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Courts to DOE: Stop the School Closings

Declaring that the DoE has “trivialized the whole notion of community involvement …” in school closures, the Supreme Court of the State of New York has reversed the DoE’s attempt to close nineteen of our schools. According to the court, the legislators who created the law that guides closures “…created a public process with meaningful community involvement.” The DoE did not follow that law. In particular the court seemed to take offense at the DoE’s own suggestion during the course of the case that in the future “…rather than being ordered to comply with the Education Law, they should be permitted to develop their own guidelines for compliance…” That’s not a new position for the DoE — that they believe they can write their own rules — and it is nice to see the arrogance of it (my words, not hers) alluded to by the judge.

[Read the full decision here.]

What is more, the court noted that there was “boilerplate treatment and a lack of meaningful detail regarding the impact on students of the proposed closures, ” and especially in special programs. What would happen to the LYFE Centers in some of the closing schools, programs that include child care and parenting classes for students with children? What would happen to the special programs of Choir Academy? It was the DoE’s responsibility to inform and engage the community on these matters, but it had not.

The decision is good news. As anyone knows who has looked at my postings on Edwize over the last few months, I do not believe that these schools are indeed “failing” schools, even by the DoE’s standards:

Schools that continually fail their students need to close or be changed in significant ways. But school closures are destabilizing for the communities around them and the students who attend them. And that’s why we need to get it right.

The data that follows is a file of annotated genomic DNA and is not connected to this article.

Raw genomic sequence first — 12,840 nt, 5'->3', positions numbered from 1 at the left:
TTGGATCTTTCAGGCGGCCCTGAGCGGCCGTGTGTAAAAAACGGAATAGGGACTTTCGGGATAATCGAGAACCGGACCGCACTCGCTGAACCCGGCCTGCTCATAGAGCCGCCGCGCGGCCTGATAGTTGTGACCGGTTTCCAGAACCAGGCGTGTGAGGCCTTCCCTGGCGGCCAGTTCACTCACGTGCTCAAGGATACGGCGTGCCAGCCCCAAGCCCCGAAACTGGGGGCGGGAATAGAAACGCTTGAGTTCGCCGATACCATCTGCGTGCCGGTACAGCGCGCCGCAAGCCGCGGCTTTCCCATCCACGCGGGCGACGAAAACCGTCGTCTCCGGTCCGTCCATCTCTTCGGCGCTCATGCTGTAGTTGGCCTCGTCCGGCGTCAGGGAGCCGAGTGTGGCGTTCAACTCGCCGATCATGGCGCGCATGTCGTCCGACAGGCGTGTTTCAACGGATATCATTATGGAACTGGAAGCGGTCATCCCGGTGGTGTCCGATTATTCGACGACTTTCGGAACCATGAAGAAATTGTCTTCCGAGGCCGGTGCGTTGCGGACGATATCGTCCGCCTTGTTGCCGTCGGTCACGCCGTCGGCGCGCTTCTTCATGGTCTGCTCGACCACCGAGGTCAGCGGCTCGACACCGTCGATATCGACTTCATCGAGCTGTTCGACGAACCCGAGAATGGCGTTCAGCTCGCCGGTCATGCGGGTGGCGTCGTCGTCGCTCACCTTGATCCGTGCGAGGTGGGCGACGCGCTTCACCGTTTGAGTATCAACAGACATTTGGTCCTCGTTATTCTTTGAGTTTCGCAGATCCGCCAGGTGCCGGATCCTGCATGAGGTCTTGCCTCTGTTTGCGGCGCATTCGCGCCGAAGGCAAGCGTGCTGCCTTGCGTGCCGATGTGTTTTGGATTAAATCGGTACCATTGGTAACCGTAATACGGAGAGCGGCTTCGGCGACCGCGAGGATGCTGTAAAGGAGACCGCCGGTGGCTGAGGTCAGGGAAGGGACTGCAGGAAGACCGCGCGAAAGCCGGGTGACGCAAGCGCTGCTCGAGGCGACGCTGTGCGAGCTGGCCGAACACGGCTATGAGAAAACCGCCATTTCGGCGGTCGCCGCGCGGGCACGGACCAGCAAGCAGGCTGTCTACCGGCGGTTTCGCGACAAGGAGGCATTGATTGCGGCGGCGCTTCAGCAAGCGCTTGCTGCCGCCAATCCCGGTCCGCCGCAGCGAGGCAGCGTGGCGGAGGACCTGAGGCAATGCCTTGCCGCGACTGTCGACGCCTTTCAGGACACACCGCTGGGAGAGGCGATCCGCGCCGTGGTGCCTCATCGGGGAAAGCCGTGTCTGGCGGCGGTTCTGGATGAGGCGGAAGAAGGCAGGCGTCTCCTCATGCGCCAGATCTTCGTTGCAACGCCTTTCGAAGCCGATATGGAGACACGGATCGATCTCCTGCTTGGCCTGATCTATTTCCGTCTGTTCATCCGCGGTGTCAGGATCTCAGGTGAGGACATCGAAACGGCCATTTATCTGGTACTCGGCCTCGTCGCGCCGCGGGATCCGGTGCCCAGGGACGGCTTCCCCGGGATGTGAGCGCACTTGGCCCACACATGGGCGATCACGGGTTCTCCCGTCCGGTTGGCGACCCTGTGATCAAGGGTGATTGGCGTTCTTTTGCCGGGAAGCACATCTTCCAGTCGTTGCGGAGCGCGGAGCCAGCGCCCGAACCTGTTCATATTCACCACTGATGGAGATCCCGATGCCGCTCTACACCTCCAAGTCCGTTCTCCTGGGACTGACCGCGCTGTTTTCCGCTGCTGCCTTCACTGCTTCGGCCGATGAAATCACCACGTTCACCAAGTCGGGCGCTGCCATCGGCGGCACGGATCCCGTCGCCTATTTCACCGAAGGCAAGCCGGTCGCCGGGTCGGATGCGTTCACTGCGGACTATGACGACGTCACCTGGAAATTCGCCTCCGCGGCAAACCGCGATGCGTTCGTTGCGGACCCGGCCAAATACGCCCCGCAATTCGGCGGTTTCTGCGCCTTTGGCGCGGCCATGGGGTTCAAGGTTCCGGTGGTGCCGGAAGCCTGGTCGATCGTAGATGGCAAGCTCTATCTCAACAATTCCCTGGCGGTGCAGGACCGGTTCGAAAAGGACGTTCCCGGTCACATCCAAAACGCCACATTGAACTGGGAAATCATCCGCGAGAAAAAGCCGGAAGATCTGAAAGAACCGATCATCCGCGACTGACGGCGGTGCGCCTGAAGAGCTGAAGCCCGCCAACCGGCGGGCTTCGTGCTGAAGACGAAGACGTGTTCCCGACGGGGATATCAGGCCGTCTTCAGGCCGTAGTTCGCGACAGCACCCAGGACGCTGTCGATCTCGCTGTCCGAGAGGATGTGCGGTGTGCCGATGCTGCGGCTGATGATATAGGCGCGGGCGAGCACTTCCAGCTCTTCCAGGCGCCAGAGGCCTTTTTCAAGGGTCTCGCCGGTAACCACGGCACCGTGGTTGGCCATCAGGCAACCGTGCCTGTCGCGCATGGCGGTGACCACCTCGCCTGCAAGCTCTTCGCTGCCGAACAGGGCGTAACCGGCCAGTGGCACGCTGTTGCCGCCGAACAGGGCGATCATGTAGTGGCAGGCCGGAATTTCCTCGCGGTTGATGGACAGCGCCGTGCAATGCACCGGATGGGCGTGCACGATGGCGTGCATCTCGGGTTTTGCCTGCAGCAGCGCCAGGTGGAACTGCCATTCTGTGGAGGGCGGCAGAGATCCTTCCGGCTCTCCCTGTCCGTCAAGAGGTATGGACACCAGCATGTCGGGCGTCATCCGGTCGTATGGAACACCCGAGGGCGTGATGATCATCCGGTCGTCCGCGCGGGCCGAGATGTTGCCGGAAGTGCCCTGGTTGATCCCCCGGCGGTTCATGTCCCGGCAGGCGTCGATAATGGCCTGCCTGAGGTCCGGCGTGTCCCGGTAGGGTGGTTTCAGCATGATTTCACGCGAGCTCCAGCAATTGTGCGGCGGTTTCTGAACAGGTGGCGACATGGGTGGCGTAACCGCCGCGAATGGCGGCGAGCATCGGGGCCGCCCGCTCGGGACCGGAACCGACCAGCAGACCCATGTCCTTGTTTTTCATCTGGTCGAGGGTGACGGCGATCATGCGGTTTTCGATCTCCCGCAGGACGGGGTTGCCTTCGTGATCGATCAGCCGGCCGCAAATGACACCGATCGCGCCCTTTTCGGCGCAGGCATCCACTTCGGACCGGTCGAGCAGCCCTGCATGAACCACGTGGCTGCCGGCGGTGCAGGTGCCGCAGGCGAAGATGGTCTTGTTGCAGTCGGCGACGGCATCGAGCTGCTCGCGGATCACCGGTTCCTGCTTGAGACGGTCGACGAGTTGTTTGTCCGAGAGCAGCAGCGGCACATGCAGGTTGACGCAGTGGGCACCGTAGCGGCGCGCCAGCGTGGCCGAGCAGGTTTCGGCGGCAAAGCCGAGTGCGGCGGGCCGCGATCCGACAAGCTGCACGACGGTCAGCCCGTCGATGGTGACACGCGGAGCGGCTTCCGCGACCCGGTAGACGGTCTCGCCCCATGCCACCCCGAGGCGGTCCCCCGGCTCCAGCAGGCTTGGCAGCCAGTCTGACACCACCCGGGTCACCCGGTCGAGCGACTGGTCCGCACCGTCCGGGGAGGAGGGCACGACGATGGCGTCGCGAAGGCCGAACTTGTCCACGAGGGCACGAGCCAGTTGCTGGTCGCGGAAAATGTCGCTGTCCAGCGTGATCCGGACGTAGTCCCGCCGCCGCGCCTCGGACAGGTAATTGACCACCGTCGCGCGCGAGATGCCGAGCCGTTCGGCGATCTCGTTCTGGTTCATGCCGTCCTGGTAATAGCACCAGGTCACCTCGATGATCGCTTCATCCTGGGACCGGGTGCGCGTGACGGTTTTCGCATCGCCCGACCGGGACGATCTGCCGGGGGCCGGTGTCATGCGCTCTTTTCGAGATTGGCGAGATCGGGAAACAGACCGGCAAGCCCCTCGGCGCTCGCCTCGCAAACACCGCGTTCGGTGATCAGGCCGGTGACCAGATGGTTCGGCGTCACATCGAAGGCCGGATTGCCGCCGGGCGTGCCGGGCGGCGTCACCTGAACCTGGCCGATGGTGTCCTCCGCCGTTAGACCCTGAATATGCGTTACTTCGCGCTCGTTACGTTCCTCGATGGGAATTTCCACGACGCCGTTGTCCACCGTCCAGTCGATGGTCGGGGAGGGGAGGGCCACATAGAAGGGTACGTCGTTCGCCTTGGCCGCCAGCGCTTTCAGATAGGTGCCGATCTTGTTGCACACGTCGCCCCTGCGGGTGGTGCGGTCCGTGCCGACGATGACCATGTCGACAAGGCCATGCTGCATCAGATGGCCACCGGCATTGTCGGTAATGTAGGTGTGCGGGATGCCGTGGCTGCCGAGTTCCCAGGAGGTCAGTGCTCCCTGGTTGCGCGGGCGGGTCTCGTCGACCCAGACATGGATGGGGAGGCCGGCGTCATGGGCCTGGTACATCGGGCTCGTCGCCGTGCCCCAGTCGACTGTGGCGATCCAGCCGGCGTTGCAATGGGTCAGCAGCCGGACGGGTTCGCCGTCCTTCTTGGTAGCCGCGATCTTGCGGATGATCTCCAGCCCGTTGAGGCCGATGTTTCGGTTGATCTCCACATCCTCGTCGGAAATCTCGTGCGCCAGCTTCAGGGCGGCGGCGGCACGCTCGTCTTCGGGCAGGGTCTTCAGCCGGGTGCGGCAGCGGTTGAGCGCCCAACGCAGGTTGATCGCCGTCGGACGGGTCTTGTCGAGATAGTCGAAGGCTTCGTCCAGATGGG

Getting it right means a true assessment of the school, and a true engagement of the school community. The DoE did not do either.

A few months ago, I wrote that I thought the schools deserved an apology and a reprieve. We have the reprieve, though the DoE is sure to appeal the decision. Will we get the apology too?



  • 1 NYC school closings blocked – decision summary – first coverage « JD2718
    · Mar 26, 2010 at 8:53 pm

    [...] more links (8 PM) — Inside Schools — Edwize — NYC Educator — New Action — [...]

  • 2 Arthur Goldstein
    · Mar 31, 2010 at 6:49 pm

    We also need to be absolutely sure that the statistics on which they base school closures are examined very carefully. I don’t think it’s unreasonable to expect they be accurate. In the case of Jamaica, neither was the case, and there’s no reason to think a careful examination wouldn’t find equally serious flaws in the other targeted schools.

    In any case, I must advise you to sit while you wait for Tweed’s apology.

  • 3 Alan Coles
    · Jan 29, 2011 at 3:41 pm

    Years ago unruly students were placed in the old 600 schools. Due to a lawsuit by parents the public schools were forced to admit these students. The DOE is now funneling these students to schools they wish to take over for privately run schools. This is at taxpayers expense. It’s alot cheeper to shut a school down then it is to build a new one. There should be an investigation through the Freedom of Information Act as to how those poor performing students (truants, homeless,ESL, and those with discipline problems) ended up at those schools set for closure. Talk about opening Pandora’s box. Every incident report, that deemed a school dangerous, has the name of the student involved. Those students who did poorly on standardized test, putting that school on the failing schools list, can be easily looked up. When any of my students who fit the above catagory were asked where they resided it was in another boro, far away from the school or Rikers Island. It doesn’t take a rocket scientist
    to see that these students were sent to those schools set for closure on purpose. This is an idea that our union should have looked into a long time ago. Mr. Mayor,since you like statistics,show us these statistics.